Here’s a comprehensive look at what you can expect:
How Long Does it Take to Become a Paramedic?
Of course, the time required to become a paramedic depends heavily on the educational route you choose and the work you put in. If you dedicate a full-time schedule to it, paramedic training can be completed within a year.
If you have a busier schedule and choose to study part-time while continuing to work as an EMT, your courses may take two to three years to complete.
Some programs also require aspiring paramedics to have up to six months of experience as an EMT before they can begin paramedics classes.
Paramedics also have the option of advancing their training and career prospects with a bachelor’s degree from an accredited college or university. This route is typically chosen by paramedics who hope to advance to management roles or even eventually enroll in medical school.
During EMT training, students build a foundation in emergency medicine by studying:
- Vital sign monitoring
- Wound dressing
- Patient transport
Paramedic students build on these EMT skills:
- Burn treatment
- Soft tissue shock
- Obstetrics and Gynecology (childbirth)
- Endocrinology (for treating diabetics and those with similar conditions)
- Musculoskeletal trauma
- Pharmacology (administering medicine)
- Toxicology (treating overdoses and similar abuse)
- IV administration
The Cognitive Exam – Once you’ve completed training as a paramedic, the next step is to become certified. This is done by successfully passing the NREMT Paramedic Certification Exams.
You’ll begin by registering for the exam at NREMT.org (with a registration fee of $125 per attempt). You’ll then be emailed an ATT (authorization to test) with your exam location.
The Cognitive Exam – The cognitive portion of the exam focuses on many of the core EMT principles you learned during your paramedic training program and is graded on a pass/fail basis:
- Trauma patients, and
You may also consider downloading a practice NREMT exam for a small fee.
The exam is graded simply on a pass/fail basis. If you pass, congratulations! You’re ready to step into the paramedic uniform. If you fail, don’t panic. You can take the test up to six times before having to retake training courses (after your third attempt, you may also be required to take a 48-hour remedial course).
Fortunately, if you do fail the test, the system is designed to provide feedback on areas or questions that you missed, so you should have a good idea of where to spend your extra study hours. Students must wait 15 days between retakes, so that should provide plenty of time to brush up on any problem areas!
The Psychomotor Exam – In addition to your cognitive exam, paramedic students must also pass a psychomotor exam as well. This exam tests not only your knowledge but how you apply that knowledge under pressure, out in the field. During the exam, you’ll be asked to:
- Size-up a scene
- Perform initial resuscitation
- Take a patient’s history
- Make a secondary assessment
- Read an ECG and manage both:
- A cardiac irregularity, such as arrhythmia
- A cardiac arrest
You’ll also be tested on your communication ability—both receiving information and giving commands.
Paramedic Certification Renewal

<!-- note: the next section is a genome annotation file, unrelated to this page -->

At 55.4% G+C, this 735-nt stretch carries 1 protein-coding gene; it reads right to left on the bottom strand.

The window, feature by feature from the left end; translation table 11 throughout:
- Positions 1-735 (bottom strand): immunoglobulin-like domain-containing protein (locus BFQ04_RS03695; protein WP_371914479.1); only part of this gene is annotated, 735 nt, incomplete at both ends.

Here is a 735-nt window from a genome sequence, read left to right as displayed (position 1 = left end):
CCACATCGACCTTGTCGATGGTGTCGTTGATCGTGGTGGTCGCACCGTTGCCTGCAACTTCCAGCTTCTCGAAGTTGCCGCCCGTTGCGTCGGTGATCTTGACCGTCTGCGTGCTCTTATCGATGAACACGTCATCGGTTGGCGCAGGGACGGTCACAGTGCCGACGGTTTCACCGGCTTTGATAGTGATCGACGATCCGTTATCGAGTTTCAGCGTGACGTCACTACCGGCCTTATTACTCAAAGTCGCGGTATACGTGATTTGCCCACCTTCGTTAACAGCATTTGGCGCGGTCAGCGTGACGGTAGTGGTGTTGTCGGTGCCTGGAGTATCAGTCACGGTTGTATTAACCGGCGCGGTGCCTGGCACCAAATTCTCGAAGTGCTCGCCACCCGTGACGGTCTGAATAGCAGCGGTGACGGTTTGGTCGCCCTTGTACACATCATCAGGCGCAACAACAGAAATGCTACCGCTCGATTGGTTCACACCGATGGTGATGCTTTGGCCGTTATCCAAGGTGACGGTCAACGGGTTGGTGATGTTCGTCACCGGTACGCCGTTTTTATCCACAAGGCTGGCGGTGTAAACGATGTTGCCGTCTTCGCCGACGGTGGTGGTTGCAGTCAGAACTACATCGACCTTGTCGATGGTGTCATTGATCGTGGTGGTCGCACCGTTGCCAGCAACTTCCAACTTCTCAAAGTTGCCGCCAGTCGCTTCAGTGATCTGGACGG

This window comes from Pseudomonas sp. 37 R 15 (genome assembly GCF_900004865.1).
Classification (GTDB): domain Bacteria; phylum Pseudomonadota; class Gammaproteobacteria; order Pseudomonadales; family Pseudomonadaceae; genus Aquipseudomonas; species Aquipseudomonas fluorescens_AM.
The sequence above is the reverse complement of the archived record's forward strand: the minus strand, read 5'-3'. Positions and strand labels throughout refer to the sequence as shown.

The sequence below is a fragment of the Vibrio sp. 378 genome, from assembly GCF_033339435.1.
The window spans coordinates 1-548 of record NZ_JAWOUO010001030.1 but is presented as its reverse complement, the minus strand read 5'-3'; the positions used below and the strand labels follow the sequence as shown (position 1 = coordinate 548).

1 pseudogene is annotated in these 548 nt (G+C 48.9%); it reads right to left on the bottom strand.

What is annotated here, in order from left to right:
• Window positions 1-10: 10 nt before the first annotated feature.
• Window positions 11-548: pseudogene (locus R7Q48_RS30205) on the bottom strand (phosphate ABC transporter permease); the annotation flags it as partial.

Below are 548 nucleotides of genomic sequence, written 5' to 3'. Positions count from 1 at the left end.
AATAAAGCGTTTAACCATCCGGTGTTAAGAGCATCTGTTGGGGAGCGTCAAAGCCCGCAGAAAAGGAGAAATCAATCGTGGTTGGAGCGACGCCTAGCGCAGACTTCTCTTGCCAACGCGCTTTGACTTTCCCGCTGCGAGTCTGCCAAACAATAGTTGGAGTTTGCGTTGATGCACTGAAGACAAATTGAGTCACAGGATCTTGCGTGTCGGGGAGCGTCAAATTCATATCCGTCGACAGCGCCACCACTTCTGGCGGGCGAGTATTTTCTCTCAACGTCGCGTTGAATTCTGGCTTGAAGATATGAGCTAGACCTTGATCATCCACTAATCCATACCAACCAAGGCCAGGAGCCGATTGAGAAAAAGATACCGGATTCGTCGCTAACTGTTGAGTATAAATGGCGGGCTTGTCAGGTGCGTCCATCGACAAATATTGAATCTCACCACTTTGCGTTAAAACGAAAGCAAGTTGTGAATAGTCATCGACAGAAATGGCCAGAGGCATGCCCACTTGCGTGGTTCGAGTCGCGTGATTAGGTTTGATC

Like most other emergency medical careers, paramedics are required to recertify every two years. This can be done in one of two ways:
Continuing Education – Paramedics need to earn a total of 60 hours of continuing education in order to recertify, which they can do through courses or attending seminars. Guidelines for the allowed coursework are very specific and must meet strict standards and quotas. A full list of requirements can be found here.
Recertification Exam – Paramedics may also opt to recertify by exam. This involves most of the same steps as the initial paramedics cognitive exam—start by logging in at NREMT.org, pay the exam fee ($125 in most cases), and look for the ATT (authorization to test) in your email 24 – 48 hours later. However, it’s very important to remember that when recertifying by exam, you only get one attempt!
Important Note: The NREMT is required to randomly audit their certified paramedics, so always be sure to keep your certification and recertification documents in a safe place just in case you’re asked to produce them.
According to Salary.com, the average salary* of a paramedic in the United States ranges from around $42,000 to $52,000, but just like an EMT’s salary*, how much you earn depends heavily on where you work geographically and the years of experience you have under your belt.
(Check out our list of the best paying cities for EMTs here).
And, of course, you should remember to factor in overtime when calculating your final compensation. Some organizations may cap you at hours 40 per week, while others may allow for overtime shifts, which can greatly impact that final income number.
Paramedic Job Outlook
Once you’ve become certified as a paramedic, all that’s left is to lock down that big first job. And finding it has never been easier. According to the US Bureau of Labor Statistics (BLS), the overall employment of paramedics is expected to grow 11% by 2030, which means more open positions for hospitals and ambulance centers and more open opportunities for qualified paramedics like you.
Some excellent job searching resources online include:
The World Will Always Need Paramedics, and in increasing numbers. You could be part of the next generation of highly-skilled, highly respected (and, of course, greatly needed) first responders. Whether your interest is in the strong career opportunities, the competitive pay, learning valuable skills, or if you’re just the type of person who wants to help others on a daily basis, a career as a paramedic career is could be just what you’re looking for.
Check out Unitek’s 14-day EMT crash courses today, and you could be on your way to saving lives in as little as two weeks.